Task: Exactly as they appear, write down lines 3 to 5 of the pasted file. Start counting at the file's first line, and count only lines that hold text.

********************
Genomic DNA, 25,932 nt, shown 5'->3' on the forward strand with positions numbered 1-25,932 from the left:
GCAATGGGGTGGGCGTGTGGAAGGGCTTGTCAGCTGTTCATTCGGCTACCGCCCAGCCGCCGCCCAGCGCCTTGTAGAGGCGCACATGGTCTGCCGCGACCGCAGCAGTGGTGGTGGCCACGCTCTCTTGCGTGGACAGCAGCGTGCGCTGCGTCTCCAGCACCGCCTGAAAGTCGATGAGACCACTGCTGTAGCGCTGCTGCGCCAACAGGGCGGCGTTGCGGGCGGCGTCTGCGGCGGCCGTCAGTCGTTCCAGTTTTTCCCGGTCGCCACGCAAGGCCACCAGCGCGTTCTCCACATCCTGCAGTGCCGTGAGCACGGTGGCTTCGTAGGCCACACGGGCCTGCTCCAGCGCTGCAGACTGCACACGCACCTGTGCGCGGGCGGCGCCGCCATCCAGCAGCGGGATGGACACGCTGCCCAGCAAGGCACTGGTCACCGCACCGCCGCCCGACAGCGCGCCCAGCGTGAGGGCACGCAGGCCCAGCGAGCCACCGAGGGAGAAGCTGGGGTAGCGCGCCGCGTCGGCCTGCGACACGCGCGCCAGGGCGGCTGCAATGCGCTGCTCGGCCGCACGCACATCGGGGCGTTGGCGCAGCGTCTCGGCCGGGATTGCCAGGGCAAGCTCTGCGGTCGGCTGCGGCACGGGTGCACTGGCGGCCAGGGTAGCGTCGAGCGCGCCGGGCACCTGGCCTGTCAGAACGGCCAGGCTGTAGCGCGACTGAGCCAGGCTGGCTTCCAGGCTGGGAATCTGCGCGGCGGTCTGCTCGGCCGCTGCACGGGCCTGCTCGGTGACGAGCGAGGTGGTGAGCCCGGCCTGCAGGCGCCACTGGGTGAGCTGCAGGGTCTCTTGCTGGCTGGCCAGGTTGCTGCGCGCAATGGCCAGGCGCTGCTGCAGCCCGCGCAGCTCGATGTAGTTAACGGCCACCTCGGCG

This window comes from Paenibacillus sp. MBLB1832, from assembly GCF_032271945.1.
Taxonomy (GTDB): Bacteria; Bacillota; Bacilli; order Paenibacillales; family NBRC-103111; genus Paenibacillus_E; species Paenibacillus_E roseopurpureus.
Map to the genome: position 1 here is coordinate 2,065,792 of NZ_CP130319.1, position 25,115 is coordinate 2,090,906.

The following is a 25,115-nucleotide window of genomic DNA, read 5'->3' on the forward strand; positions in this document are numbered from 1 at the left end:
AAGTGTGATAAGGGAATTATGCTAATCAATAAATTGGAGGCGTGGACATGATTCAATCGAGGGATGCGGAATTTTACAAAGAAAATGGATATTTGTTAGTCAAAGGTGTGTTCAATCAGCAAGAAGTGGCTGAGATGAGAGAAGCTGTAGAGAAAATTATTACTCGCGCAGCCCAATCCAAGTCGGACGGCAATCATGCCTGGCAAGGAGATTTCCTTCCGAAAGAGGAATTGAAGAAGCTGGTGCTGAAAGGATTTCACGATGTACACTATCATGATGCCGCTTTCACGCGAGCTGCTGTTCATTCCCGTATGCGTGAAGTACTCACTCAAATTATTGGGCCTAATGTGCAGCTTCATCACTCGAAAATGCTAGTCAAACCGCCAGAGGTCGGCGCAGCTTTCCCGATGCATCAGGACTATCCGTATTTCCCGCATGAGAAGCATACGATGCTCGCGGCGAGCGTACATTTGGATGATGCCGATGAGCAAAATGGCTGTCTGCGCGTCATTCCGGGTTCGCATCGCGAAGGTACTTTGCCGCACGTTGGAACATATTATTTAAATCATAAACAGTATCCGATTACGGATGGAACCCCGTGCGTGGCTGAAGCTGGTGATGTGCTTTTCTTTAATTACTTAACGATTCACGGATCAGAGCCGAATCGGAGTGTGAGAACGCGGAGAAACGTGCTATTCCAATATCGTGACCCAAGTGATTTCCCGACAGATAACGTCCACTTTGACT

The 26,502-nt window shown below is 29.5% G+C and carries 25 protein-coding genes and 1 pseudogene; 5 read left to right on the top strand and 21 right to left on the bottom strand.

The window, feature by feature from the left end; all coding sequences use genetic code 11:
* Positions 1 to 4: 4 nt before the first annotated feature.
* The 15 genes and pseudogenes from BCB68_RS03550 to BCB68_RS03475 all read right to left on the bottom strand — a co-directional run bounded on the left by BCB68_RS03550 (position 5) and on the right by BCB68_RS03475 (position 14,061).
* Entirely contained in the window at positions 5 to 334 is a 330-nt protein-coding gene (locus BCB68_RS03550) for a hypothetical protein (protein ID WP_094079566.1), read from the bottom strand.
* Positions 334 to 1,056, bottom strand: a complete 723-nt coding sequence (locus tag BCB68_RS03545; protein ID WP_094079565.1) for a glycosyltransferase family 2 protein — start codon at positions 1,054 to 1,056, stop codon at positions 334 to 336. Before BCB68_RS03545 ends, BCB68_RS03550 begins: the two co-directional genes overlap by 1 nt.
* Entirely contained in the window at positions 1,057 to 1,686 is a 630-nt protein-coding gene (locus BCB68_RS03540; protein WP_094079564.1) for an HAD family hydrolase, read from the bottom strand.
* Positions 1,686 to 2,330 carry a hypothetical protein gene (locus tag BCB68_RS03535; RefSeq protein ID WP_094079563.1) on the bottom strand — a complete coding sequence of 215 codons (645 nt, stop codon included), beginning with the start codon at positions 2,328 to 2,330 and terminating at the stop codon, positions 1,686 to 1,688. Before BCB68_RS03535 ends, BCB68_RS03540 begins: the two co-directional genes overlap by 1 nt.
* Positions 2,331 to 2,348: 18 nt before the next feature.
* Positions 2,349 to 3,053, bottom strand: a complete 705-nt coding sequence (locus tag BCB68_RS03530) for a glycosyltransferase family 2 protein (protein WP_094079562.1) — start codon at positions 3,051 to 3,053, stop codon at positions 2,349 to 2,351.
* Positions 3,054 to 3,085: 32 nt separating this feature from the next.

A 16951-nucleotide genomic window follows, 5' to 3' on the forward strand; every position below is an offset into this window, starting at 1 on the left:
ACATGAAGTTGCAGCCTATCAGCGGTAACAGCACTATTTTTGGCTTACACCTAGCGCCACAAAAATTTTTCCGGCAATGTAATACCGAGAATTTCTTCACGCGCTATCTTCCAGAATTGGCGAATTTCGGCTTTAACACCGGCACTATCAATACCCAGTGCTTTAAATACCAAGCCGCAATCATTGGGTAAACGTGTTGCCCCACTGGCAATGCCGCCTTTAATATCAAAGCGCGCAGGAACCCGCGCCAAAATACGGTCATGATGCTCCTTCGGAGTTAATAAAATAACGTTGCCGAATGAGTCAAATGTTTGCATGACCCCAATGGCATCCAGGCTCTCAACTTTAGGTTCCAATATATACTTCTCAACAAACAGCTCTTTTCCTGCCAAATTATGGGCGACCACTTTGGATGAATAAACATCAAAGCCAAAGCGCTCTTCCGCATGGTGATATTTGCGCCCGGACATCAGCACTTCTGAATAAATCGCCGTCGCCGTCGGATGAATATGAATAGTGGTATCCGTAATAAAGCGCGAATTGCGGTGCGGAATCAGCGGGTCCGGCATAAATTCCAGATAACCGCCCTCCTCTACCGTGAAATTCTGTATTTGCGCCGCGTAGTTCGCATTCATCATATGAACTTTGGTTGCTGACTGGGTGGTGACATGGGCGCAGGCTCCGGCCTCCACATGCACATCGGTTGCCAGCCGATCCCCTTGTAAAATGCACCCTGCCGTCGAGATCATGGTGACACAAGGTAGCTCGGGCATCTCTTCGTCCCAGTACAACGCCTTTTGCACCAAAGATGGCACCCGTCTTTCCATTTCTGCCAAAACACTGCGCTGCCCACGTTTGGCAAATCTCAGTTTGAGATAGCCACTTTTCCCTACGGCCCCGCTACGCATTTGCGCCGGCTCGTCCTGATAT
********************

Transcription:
This window comes from Paenibacillus sp. MBLB1832, from assembly GCF_032271945.1.
Taxonomy (GTDB): Bacteria; Bacillota; Bacilli; order Paenibacillales; family NBRC-103111; genus Paenibacillus_E; species Paenibacillus_E roseopurpureus.
Map to the genome: position 1 here is coordinate 2,065,792 of NZ_CP130319.1, position 25,115 is coordinate 2,090,906.